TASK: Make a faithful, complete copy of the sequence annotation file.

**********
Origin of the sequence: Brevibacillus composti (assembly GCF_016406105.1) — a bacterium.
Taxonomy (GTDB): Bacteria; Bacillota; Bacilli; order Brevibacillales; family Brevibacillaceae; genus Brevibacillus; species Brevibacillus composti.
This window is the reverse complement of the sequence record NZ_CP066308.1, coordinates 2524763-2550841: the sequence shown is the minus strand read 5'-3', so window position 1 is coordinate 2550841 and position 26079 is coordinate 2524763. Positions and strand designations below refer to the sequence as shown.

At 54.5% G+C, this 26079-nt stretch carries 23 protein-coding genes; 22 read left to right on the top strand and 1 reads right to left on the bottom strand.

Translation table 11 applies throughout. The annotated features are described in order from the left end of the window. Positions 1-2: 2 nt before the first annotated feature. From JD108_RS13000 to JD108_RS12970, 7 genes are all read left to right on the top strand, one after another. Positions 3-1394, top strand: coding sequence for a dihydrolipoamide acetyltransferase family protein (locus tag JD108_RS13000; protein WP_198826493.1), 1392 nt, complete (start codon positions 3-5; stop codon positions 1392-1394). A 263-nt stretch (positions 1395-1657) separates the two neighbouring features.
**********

Origin of the sequence: Brevibacillus composti (assembly GCF_016406105.1) — a bacterium.
Taxonomy (GTDB): Bacteria; Bacillota; Bacilli; order Brevibacillales; family Brevibacillaceae; genus Brevibacillus; species Brevibacillus composti.
This window is the reverse complement of the sequence record NZ_CP066308.1, coordinates 2524763-2550841: the sequence shown is the minus strand read 5'-3', so window position 1 is coordinate 2550841 and position 26079 is coordinate 2524763. Positions and strand designations below refer to the sequence as shown.

At 54.5% G+C, this 26079-nt stretch carries 23 protein-coding genes; 22 read left to right on the top strand and 1 reads right to left on the bottom strand.

Translation table 11 applies throughout. The annotated features are described in order from the left end of the window. Positions 1-2: 2 nt before the first annotated feature. From JD108_RS13000 to JD108_RS12970, 7 genes are all read left to right on the top strand, one after another. Positions 3-1394, top strand: coding sequence for a dihydrolipoamide acetyltransferase family protein (locus tag JD108_RS13000; protein WP_198826493.1), 1392 nt, complete (start codon positions 3-5; stop codon positions 1392-1394). A 263-nt stretch (positions 1395-1657) separates the two neighbouring features.